BackDisculella spirulina (Cockerell, 1921)

Disculella spirulina (Cockerell, 1921)

  • Kingdom: Animalia
  • Phylum:
  • Class: Mollusca
  • Order: Gastropoda
  • Family: Hygromiidae
VU Vulnerable
IUCN Red List Status:

Countries of Occurrence:
Portugal - Madeira


Seddon, M.B.

Cameron, R., Groh, K., Cuttelod, A. & Neubert, E.

Abreu, C. & Teixeira, D.

Facilitators / Compilers/s:

Assessment Rationale:

The species was originally assessed as Vulnerable in the earlier Red Lists (1994), as it had a small area of occupancy, and it was considered as Vulnerable (B and D) in subsequent revisions of the Red List categories and criteria (2000). The species Disculella spirulina was considered by Seddon (2008) to be Vulnerable B2ab(iii) (version 3.1) as it has an area of occupancy of under 60 km2, and is known from 5-10 locations along the coast. It is considered more rare than the other species of Disculella, as it is found in lower abundance at sites. Although there is still plenty of habitat suitable, the restricted distribution and habitat disturbance grant this species the status of Vulnerable (VU) D2. If part of the region was protected, then the reduced risk of disturbance would probably allow the species to be considered as Near Threatened (NT).

Geographic Range:

This species is endemic to the Madeiran archipelago, where it is restricted to the southwestern coast of Madeira, between Paul do Mar and Ponto do Pargo (Seddon 2008). There are at present between 5 and 10 locations (assuming some locations are less accessible and have not been recorded) in this small area of occupancy.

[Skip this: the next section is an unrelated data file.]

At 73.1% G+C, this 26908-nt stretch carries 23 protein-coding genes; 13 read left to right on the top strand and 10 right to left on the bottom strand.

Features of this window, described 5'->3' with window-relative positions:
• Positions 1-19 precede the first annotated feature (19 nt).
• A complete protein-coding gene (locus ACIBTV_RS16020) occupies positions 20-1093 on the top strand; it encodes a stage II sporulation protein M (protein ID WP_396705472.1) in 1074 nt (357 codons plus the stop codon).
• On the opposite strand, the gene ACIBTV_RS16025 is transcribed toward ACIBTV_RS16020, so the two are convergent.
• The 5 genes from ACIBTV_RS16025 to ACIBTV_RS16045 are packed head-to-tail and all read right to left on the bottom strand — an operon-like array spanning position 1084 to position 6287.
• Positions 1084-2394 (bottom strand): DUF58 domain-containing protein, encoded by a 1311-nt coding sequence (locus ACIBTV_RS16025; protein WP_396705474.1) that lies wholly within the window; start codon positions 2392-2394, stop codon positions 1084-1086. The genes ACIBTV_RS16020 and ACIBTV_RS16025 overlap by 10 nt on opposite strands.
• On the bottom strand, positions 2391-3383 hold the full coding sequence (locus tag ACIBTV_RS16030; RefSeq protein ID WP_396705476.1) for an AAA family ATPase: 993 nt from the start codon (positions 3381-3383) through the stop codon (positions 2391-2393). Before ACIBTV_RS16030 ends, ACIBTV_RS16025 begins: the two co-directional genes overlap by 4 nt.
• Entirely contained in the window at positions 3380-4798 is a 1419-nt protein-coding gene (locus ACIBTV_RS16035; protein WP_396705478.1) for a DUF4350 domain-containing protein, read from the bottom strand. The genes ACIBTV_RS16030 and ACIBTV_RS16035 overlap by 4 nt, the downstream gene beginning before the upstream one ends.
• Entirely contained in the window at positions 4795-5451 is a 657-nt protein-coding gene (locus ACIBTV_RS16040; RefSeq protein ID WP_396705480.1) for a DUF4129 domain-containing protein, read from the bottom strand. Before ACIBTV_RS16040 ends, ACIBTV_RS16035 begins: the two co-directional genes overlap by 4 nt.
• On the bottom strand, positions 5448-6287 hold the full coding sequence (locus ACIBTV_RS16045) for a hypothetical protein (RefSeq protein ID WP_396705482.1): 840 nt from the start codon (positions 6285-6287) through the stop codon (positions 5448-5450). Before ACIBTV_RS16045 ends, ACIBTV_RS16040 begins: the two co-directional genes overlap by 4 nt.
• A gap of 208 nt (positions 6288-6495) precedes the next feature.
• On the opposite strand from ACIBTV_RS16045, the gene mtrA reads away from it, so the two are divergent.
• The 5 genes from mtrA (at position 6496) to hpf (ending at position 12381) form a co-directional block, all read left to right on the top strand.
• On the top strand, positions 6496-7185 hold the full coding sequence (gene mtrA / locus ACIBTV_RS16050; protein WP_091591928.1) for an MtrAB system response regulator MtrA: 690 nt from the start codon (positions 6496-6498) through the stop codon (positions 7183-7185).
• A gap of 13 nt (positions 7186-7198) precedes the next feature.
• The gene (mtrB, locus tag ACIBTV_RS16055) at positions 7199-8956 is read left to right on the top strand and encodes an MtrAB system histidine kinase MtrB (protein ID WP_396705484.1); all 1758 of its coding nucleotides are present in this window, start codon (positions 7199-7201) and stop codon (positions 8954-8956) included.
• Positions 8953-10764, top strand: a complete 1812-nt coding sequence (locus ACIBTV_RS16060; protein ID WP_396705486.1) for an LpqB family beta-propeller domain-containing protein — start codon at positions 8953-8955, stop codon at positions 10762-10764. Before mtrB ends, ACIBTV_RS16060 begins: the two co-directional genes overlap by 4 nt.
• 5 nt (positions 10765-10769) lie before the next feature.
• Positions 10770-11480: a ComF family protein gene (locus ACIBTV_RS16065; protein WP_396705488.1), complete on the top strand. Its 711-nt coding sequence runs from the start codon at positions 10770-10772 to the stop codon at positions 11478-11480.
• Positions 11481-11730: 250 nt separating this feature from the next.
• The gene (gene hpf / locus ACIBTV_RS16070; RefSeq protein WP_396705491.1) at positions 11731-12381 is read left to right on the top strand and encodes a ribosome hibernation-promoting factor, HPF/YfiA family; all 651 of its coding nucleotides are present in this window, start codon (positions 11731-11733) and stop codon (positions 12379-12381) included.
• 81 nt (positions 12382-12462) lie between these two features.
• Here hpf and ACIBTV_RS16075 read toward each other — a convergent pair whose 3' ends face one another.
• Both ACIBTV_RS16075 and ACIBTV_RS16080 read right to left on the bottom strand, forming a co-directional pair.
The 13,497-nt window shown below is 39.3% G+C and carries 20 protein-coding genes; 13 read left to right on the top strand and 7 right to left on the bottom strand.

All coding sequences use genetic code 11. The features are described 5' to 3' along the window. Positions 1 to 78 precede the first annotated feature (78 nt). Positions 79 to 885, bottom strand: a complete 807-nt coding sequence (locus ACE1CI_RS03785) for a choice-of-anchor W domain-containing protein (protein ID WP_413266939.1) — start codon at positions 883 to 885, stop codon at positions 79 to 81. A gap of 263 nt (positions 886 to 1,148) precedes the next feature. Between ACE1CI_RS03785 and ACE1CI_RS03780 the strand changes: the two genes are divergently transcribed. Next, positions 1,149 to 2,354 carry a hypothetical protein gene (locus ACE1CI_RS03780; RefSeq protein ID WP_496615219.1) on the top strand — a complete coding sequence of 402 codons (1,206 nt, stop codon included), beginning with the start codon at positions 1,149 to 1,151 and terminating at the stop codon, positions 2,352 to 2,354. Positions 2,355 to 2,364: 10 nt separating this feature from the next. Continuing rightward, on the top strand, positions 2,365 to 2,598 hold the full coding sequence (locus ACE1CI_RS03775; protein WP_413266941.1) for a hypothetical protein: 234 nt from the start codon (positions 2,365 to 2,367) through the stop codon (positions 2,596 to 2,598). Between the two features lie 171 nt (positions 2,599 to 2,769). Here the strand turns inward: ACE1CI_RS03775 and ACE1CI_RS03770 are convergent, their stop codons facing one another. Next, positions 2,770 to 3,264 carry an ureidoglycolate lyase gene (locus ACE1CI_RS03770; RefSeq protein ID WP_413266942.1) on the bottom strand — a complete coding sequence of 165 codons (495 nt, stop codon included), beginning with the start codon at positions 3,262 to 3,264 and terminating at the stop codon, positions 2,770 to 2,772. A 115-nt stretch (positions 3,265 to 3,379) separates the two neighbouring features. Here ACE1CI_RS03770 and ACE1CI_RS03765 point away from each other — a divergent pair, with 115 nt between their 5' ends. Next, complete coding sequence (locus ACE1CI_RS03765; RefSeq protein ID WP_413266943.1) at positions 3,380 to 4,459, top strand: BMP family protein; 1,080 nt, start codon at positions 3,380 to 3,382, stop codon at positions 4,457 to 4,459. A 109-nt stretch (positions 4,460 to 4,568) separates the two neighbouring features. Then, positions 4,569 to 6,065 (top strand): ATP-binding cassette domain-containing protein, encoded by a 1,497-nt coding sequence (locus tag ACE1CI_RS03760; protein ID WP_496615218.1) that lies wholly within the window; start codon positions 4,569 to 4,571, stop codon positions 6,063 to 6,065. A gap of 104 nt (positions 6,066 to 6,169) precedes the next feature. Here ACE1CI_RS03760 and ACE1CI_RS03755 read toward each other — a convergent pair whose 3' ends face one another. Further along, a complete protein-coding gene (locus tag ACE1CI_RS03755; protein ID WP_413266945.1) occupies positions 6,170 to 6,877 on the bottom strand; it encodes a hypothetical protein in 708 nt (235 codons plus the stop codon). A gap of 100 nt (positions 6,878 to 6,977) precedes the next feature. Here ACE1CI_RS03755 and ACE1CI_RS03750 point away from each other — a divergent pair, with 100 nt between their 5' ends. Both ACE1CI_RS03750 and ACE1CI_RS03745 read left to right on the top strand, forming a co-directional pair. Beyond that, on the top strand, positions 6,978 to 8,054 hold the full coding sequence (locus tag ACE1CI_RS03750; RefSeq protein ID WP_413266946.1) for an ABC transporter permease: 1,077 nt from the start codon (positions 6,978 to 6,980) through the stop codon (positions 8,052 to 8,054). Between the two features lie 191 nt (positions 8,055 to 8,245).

Portugal - Madeira
Extent of Occurrence (EOO):
Area of Occupancy (AOO):
60 (km2)
Elevation Lower Limit:
Elevation Upper Limit:
Biogeographic Realms:
Endemic Madeira


The population trends for this species are not known.

Habitat and Ecology

This species occurs in grassland, scrub and on rocky slopes, where it is typically found on the underside of stones and in litter at the base of crags (Seddon 2008).

Major Threat(s):

The main threats are habitat disturbance, agricultural improvement of grassland (pesticides) and fire. Building development for tourism in the region of Paul do Mar over the last ten years, has reduced the habitat quality in the area.

Conservation Actions

Habitat monitoring is required at selected sites to ensure  disturbance is not impacting the species. There are few protected areas in the range of this species, and establishment of a small area would benefit the species through reduction of the impact of development for tourism.